The Macintosh Latin character set contains all the characters of ISO 8859-1, Latin Alphabet 1, which includes the aforementioned characters for Icelandic (æ is also used in Norwegian and Danish, etc), as well as all the other special and/or accented characters used in modern West European languages.
Macintosh Latin is a monospace sans serif font available in sizes up to 36 points, in which Roman, italic, and bold typefaces all occupy the same cell size. It uses the Apple Quickdraw encoding, and so should also be usable with your other Macintosh applications. It is not, however, very useful with Mac Kermit itself since the code points differ from its internal VT320 font. Our plan was to replace the current internal font and coding with Macintosh Latin, but the plan was never realized due to lack of Macintosh programmers who could work on the Kermit Project. However, the built-in Mac Kermit font is suitable as-is for Icelandic and Old and Middle English, since it too includes Thorn, Eth, and Ash.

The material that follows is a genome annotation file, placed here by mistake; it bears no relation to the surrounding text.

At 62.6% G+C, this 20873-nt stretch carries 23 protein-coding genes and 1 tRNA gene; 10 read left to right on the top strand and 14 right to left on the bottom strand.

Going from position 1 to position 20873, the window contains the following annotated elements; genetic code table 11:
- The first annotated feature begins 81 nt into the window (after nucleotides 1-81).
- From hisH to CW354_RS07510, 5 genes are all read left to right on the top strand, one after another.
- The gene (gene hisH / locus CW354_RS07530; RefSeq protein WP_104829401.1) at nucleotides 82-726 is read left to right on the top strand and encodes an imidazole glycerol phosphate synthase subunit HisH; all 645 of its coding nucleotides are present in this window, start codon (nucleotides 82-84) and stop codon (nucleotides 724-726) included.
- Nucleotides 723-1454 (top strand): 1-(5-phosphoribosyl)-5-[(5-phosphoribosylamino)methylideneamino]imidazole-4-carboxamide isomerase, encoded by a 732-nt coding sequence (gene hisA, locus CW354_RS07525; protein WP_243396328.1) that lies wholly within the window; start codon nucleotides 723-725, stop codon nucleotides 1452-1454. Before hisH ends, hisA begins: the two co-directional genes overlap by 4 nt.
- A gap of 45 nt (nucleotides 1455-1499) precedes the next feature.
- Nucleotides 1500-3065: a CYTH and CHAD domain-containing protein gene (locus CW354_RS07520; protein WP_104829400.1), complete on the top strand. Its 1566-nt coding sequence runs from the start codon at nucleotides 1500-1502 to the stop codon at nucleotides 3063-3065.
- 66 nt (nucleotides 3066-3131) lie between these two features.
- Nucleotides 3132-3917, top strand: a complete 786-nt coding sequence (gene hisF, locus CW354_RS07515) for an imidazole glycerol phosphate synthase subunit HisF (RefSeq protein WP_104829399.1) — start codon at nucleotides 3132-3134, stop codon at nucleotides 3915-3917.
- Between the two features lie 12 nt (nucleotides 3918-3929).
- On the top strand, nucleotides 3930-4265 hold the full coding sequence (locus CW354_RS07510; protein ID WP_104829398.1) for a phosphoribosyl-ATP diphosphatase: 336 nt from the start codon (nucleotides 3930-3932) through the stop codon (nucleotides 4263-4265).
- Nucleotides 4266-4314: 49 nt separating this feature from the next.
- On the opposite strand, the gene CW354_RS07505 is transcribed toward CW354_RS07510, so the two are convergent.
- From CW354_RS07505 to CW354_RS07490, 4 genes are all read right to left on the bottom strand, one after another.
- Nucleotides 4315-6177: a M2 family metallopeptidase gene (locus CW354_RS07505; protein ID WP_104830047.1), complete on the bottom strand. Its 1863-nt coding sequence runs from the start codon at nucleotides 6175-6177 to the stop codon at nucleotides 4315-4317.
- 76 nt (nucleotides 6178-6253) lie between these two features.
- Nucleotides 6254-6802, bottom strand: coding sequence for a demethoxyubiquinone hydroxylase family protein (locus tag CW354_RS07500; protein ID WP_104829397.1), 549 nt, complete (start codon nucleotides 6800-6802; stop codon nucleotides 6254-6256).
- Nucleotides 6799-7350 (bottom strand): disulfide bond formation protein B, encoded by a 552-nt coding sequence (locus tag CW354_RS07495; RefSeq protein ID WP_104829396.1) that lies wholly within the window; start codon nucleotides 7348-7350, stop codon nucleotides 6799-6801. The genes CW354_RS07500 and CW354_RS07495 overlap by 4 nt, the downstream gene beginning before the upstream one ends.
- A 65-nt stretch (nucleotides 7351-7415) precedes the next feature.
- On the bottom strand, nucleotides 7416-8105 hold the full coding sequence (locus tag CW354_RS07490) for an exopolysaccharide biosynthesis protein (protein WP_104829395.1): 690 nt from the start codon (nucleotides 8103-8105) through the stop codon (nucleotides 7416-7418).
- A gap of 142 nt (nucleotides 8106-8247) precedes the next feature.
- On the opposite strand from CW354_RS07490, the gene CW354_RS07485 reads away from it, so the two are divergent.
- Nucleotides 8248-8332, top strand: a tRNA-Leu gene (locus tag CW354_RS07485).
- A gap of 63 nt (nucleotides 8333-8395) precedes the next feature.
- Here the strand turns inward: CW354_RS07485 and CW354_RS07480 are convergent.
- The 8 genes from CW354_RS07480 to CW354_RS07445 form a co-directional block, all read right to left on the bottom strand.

Macintosh Latin does not include Yogh, Wynn, or Tironian sign, but neither does Latin-1 nor any other known 8-bit character set, nor does HTML have tags for them. Yogh is generally represented by "3" (as in the rendering of Sir Gawain and the Green Knight found at the University of Virginia), Wynn by "w", and Tironian sign by Ampersand.
PCs, of course, can use MS-DOS Kermit, Kermit 95, or Kermit/2 to access Latin-1 text including Old and Middle English, in a completely straightforward way, assuming the PC has Code Page 850 loaded. For an article on using Kermit software to "surf the Web" in a multilingual fashion, see Circumnavigating the Web with MS-DOS Kermit in Kermit News #6.
For more information about using Old and Middle English in terminal emulation and on the Web, see:
Cathy Ball's Old English Pages at Georgetown University.
For more information about viewing Latin Alphabet 1 through a Macintosh Web browser, see Alan Flavell's article ISO-8859-1 and the Mac Platform at the University of Glasgow, Scotland, the upshot being that the encoding used in Maclatin differs in eight positions from that assumed by various other "Latin-1-enabled" Macintosh software packages. One solution to this problem would be to rearrange those eight characters in Maclatin and issue a new Maclatin II. Volunteers?